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Siegfried Idyll / David Deveau

Release Date: 09/11/2015
Label: Steinway & Sons Catalog #: 30051
Composer:  Franz Liszt ,  Richard Wagner ,  Johannes Brahms Performer:  David Deveau Number of Discs: 1

Deveau’s latest offering explores the interconnectedness of the lives and careers of three musical titans – Wagner, Liszt, and Brahms – juxtaposing Wagner and Liszt’s “music of the future” with the more traditional, established musical forms of Brahms.

R E V I E W S:

"On this recording, the pianist David Deveau gives a sensitive account of a fascinating solo piano transcription of Wagner’s “Siegfried Idyll,” originally written for chamber orchestra as a birthday gift for Cosima, Wagner’s wife. The arrangement is by Josef Rubinstein, a devoted assistant to Wagner. It’s a revelation to hear this sublime, intimate work played on the piano. The harmonic and contrapuntal intricacies come through with beautiful
Read more transparency. The album also offers refined, accomplished performances of three Liszt works, including “Funérailles,” and a well-chosen selection of seven capriccios and intermezzos by Brahms."

-- Anthony Tommasini, NEW YORK TIMES [8/12/2015]

"This is the kind of award-winning classical piano man that’s for the serious classical listener. ... You have to sit down and pay attention because Deveau delights in tackling challenging works and bringing them home from left field without making the trip easy. A talented cat that plays right into the hands of those that really want it real — no matter what the genre.”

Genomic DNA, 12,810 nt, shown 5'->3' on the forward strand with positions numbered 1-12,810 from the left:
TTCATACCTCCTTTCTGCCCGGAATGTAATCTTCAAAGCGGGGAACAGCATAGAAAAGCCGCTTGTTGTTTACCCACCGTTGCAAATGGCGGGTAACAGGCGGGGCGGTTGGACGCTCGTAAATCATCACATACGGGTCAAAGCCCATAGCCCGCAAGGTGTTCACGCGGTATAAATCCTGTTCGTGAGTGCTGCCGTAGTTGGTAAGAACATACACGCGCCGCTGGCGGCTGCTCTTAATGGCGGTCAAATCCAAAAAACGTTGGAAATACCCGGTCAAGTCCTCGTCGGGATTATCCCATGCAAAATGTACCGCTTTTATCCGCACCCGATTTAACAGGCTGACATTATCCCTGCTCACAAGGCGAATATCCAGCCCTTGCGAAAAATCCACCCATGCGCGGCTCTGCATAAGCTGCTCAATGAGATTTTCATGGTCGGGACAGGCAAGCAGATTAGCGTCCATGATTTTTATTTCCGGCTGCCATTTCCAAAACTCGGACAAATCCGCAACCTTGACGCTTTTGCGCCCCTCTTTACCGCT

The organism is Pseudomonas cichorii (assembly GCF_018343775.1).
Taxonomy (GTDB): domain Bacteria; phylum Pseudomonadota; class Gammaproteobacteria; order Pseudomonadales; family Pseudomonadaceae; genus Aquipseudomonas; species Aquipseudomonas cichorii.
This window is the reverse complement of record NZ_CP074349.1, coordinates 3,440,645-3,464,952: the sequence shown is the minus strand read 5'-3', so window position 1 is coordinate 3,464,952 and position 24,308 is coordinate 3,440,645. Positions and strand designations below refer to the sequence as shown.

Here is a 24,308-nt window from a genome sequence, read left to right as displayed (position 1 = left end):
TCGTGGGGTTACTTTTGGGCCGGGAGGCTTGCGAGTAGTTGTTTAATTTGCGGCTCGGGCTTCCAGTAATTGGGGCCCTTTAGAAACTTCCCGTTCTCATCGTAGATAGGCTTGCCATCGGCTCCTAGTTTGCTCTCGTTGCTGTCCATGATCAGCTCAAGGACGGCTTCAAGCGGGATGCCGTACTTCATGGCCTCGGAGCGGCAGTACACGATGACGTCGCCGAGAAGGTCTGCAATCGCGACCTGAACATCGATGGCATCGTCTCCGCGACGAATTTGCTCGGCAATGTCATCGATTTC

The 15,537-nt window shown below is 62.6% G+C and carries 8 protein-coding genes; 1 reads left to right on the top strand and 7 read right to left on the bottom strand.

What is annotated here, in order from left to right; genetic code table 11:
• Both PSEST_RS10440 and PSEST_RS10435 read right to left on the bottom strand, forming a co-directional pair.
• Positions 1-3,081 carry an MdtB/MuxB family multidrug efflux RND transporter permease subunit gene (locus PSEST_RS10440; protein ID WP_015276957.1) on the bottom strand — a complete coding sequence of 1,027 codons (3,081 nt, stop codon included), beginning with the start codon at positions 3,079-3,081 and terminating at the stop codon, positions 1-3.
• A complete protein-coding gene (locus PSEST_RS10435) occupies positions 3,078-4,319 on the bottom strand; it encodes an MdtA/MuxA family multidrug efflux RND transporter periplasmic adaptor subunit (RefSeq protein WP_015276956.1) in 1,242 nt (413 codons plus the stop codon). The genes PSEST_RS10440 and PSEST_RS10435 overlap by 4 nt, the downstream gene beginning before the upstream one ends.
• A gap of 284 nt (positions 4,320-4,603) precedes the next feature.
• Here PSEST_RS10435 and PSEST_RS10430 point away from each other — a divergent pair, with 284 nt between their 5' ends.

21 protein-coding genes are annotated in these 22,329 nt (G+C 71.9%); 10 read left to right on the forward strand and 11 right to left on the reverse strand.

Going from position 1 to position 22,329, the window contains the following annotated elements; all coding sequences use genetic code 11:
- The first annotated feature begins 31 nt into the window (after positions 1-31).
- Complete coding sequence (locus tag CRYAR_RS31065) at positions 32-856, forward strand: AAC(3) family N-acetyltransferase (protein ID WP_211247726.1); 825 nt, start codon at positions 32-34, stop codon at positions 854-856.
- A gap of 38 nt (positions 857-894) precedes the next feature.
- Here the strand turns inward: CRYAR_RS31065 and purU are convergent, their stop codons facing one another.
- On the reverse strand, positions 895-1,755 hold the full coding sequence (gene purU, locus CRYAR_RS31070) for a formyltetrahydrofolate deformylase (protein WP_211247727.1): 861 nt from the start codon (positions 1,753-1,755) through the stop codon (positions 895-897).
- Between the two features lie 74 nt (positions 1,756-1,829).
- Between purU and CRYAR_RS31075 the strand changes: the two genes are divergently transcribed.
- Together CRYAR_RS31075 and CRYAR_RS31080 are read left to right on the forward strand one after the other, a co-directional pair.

-- MidWest Record

David Deveau's 2015 release on Steinway & Sons is an homage to three of the major figures of 19th century Romanticism, Franz Liszt, Johannes Brahms, and Richard Wagner. The piano was essential to Liszt and Brahms, and their works remain central in the modern repertoire, though Wagner's few contributions to piano music were minor. Even the title piece, Wagner's Siegfried Idyll, originally composed for a small chamber orchestra, appears here in a piano transcription by Josef Rubinstein, so its place on the program among keyboard works by Liszt and Brahms seems odd indeed. That said, Deveau's sympathy for all three composers is strong, and he makes this recital feel genuinely Romantic and passionate without indulging in the excesses of rubato and inaccurate dynamics typical of the style. While his playing allows for more playfulness and flexibility of tempo in Brahms' Capriccios and Intermezzos, he never veers into exaggerated gestures or sentimentality, and controls the rhapsodic impulse with introspection, most affectingly in the Intermezzo in E flat major, Op. 117, No. 1.

-- AllMusic Guide


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